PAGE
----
Samih Al-Qasim: Kafr Qasim (From Arabic)

The poem translated here deals with a massacre that was a particularly sad and enraging episode in Israeli history. See my note after the original text for more.

Kafr Qasim
By Samih Al-Qasim
Translated by A.Z. Foreman
Click to hear me recite the original in Arabic

No monument raised, no memorial, and no rose.
Not one line of verse to ease the slain
Not one curtain, not one blood-stained
Shred of our blameless brothers clothes.
Not one stone to engrave their names.
Not one thing. Only the shame.

Their circling ghosts have still not ceased

Digging up graves in Kafr Qasim's debris. 

The Original:

كَفرْ قاسم

لا نُصْبَ... لا زهرة... لا تذكار
لا بيت شعر يؤنّس القتلى ولا أستار
لا خِرقة مخضوبة بالدم من قميص
كان على اخوتنا الأبرار
لا حجرٌ خُطّت به أسماؤهم
لا شيء ... يا للعار!

اشباحهم ما بَرَحَت تدور
تَنْبُشُ في انقاض كفر قاسم القبور

On Kafr Qasim:

On October 29, 1956, on the same day the Israelis launched their attack on Egypt, the Israeli border patrol was given special orders. With the impending war in mind, authorities announced a 5:00 curfew (as opposed to the normal evening-curfew) in Arab villages on the border, bolstered with a shoot-to-kill order. Although it was already late afternoon when the order was given and the chief of the village of Kafr Qasim begged the authorities to rescind it, the Israeli military bureaucracy waffled and was ultimately unwilling to inconvenience itself. The villagers working in the fields were too far off to receive word of the curfew in time, and when they returned home, Lt. Gabriel Dahan carried out his orders and had his platoon open fire, murdering 48 civilians, including 13 children (one of them an 8 year old boy) and one pregnant woman. All were Israeli citizens.

It would seem the only reason the massacre was limited to Kafr Qasim, and didn't spread to the other villages where the death-curfew was in effect, is that the local commanders there couldn't bring themselves to obey such an order. (Though some accounts suggest that the shoot-to-kill order was limited to Kafr Qasim, even so, of those stationed in Kafr Qasim itself, Dahan's was the only platoon that did any shooting.)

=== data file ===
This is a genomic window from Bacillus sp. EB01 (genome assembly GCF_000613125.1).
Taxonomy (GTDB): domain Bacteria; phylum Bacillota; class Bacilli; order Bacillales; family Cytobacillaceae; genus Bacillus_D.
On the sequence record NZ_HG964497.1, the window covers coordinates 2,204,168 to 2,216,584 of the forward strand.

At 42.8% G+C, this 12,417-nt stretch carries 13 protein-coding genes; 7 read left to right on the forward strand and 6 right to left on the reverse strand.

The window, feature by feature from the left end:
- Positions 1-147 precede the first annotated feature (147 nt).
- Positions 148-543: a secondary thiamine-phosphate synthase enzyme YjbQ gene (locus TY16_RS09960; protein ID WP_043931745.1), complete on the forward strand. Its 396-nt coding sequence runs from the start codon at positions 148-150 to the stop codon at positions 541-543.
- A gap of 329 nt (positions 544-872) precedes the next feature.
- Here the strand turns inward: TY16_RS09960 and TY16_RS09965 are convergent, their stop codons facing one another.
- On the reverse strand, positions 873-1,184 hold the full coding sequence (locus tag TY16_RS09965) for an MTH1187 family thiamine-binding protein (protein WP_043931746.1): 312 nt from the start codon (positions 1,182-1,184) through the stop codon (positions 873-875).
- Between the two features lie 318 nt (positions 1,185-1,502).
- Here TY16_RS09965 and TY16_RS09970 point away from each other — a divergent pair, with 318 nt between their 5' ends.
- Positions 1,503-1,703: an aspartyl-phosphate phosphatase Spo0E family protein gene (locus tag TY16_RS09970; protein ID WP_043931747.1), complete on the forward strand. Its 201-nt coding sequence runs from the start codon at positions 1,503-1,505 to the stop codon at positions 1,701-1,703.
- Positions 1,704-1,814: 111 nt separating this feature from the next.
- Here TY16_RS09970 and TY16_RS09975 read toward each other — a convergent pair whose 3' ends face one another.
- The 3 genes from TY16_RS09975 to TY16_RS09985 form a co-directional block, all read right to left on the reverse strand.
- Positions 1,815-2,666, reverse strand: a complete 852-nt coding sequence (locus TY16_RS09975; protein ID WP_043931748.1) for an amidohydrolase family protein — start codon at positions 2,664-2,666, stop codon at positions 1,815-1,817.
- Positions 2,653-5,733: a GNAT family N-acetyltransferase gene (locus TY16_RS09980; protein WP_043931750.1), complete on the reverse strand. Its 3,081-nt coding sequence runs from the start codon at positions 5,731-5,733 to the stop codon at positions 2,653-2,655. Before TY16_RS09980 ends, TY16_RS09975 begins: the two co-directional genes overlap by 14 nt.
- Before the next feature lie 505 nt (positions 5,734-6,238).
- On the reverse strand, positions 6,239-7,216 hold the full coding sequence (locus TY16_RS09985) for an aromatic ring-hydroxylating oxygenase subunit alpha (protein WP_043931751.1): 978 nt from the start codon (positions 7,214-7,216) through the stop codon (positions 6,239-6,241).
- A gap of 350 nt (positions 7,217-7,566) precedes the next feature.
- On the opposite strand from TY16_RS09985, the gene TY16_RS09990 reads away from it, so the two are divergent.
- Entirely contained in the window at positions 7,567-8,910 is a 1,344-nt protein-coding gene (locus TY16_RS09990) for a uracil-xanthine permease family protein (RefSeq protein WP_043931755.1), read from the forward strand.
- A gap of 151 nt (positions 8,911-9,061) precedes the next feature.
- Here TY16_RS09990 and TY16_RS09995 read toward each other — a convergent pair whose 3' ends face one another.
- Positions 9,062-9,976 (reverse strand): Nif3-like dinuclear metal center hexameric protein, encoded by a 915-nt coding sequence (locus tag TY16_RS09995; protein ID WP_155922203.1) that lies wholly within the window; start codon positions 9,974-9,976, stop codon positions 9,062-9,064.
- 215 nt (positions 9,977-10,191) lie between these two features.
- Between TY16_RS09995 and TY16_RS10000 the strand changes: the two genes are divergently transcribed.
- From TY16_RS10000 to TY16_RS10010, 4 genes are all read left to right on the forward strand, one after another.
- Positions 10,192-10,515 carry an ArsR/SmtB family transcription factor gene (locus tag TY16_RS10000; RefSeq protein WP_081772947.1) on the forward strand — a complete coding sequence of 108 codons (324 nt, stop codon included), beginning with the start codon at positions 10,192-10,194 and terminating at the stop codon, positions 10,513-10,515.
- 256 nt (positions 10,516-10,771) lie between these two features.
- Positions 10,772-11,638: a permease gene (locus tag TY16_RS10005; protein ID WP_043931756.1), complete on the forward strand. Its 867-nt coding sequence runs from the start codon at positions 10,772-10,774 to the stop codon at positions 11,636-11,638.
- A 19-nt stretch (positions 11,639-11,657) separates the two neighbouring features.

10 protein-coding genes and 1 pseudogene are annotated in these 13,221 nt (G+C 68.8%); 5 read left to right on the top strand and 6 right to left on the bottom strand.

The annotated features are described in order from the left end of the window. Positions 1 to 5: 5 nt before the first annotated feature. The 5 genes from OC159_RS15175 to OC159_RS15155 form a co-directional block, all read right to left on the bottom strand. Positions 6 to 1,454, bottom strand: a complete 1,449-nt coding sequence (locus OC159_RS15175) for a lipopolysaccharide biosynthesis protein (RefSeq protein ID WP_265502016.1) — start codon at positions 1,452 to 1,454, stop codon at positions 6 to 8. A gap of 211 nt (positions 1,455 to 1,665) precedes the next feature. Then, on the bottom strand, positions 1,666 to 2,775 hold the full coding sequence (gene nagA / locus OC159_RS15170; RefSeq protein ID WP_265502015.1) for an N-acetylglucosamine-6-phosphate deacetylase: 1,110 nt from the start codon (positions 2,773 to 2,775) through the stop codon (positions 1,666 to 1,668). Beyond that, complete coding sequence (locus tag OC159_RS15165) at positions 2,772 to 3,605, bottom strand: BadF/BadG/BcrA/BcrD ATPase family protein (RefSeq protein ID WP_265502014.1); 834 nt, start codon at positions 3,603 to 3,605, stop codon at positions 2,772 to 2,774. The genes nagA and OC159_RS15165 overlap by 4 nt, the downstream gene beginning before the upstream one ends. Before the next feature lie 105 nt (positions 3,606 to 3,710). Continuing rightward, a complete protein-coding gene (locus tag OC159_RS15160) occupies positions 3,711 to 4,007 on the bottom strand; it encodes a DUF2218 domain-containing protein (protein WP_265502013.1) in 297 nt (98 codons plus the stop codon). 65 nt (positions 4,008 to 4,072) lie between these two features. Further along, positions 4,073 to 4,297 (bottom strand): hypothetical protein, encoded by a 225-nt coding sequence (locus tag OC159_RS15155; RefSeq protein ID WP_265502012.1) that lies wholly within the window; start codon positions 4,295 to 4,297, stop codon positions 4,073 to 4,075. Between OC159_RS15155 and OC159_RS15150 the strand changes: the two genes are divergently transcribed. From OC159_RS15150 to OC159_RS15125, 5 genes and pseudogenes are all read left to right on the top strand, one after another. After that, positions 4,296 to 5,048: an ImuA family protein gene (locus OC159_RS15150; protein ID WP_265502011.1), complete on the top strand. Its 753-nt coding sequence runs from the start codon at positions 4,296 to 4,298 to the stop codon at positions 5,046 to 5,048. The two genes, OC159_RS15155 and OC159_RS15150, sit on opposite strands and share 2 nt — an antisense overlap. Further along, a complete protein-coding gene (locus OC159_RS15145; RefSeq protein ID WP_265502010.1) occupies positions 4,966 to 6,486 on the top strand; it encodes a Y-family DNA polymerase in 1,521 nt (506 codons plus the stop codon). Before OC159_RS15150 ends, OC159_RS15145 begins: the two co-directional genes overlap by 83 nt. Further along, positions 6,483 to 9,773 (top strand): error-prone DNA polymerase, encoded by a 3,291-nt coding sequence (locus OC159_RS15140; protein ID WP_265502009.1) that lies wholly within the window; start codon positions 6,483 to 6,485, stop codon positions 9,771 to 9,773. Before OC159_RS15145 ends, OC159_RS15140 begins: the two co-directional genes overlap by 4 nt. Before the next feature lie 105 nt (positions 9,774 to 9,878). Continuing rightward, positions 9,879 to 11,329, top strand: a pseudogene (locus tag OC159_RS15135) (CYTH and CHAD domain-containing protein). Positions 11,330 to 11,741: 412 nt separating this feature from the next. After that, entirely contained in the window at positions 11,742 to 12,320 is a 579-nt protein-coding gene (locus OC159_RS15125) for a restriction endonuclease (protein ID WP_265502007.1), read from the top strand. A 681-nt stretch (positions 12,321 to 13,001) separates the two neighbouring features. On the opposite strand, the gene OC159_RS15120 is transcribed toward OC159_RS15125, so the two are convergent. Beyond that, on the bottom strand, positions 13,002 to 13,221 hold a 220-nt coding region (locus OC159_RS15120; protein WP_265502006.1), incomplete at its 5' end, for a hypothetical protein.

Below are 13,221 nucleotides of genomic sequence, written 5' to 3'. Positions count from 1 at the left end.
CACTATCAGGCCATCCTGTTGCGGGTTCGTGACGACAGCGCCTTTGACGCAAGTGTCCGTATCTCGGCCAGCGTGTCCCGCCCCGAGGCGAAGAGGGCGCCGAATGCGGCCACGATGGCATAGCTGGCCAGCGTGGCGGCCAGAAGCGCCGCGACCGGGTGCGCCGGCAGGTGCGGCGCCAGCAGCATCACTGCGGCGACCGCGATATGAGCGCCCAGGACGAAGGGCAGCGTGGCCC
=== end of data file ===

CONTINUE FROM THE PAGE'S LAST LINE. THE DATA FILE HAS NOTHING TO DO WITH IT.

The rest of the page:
News of the massacre was initially suppressed (Israel didn't get around to passing anything resembling a free speech law until decades later) for two months by order of Ben-Gurion, so that when the media blackout was lifted and the whole story spilled, it was seen as "old news" by the public in much of the (non-Arab) world, and even if not, it wasn't enough to occupy a whole news cycle. Though a trial was eventually held, and several officers convicted, most were pardoned- and those who weren't ultimately had their sentences reduced to 5 years or less. Indeed, several were promoted. Lt. Dahan was even placed in charge of Arab Affairs in Ramla, as a hilarious little joke from Ben Gurion. har har (sob). Colonel Issachar Shadmi, who was nominally in charge of the area to which the curfew applied, was later tried and found guilty on a technicality, a common tactic to prevent the true source of an order (in this case Shadmi's superiors) from being subject to legal scrutiny, or even verified. Shadmi served no jail time, and was ultimately punished with a fine of precisely one cent.

The trial also resulted in an absurd legal precedent: the judges presiding came to the conclusion that members of the military are not entitled to disobey orders for reasons of moral conviction or out of a subjective belief that a given order was illegal, nor did they have any duty to examine the legality of an order before obeying it, only that soldiers could, and had to, disobey those orders that are plainly illegal, leaving open the question of how one could determine which orders were plainly illegal without stopping to examine their legality, or how a soldier in the field could base that determination on anything other than subjective belief. (Meanwhile, somewhere in the cosmos, the ghost of Adolf Eichmann was chuckling.)

The massacre, being a fine manifestation of the extraordinarily high regard in which Israel held its Arab citizenry, quickly gained notoriety, and became a symbol for dissidence and resistance. The Israeli military realized that outright massacres of civilians were bad PR, and that it now had to resort to more civilized forms of dehumanization, such as humiliating hour-long personal searches at checkpoints, random arrests without charge, imprisonment of children to put pressure on their parents etc.

It would take another 10 years before the martial law under which Israeli Arabs lived was finally abolished, as Israel's policy toward its Arab citizens (at least officially, though hardly culturally) gradually changed to reflect the fact that Arabs were human. And it took until 2007 before president Shimon Peres finally gave an open full-throated presidential apology for the massacre which one of his predecessors had tried to cover up.

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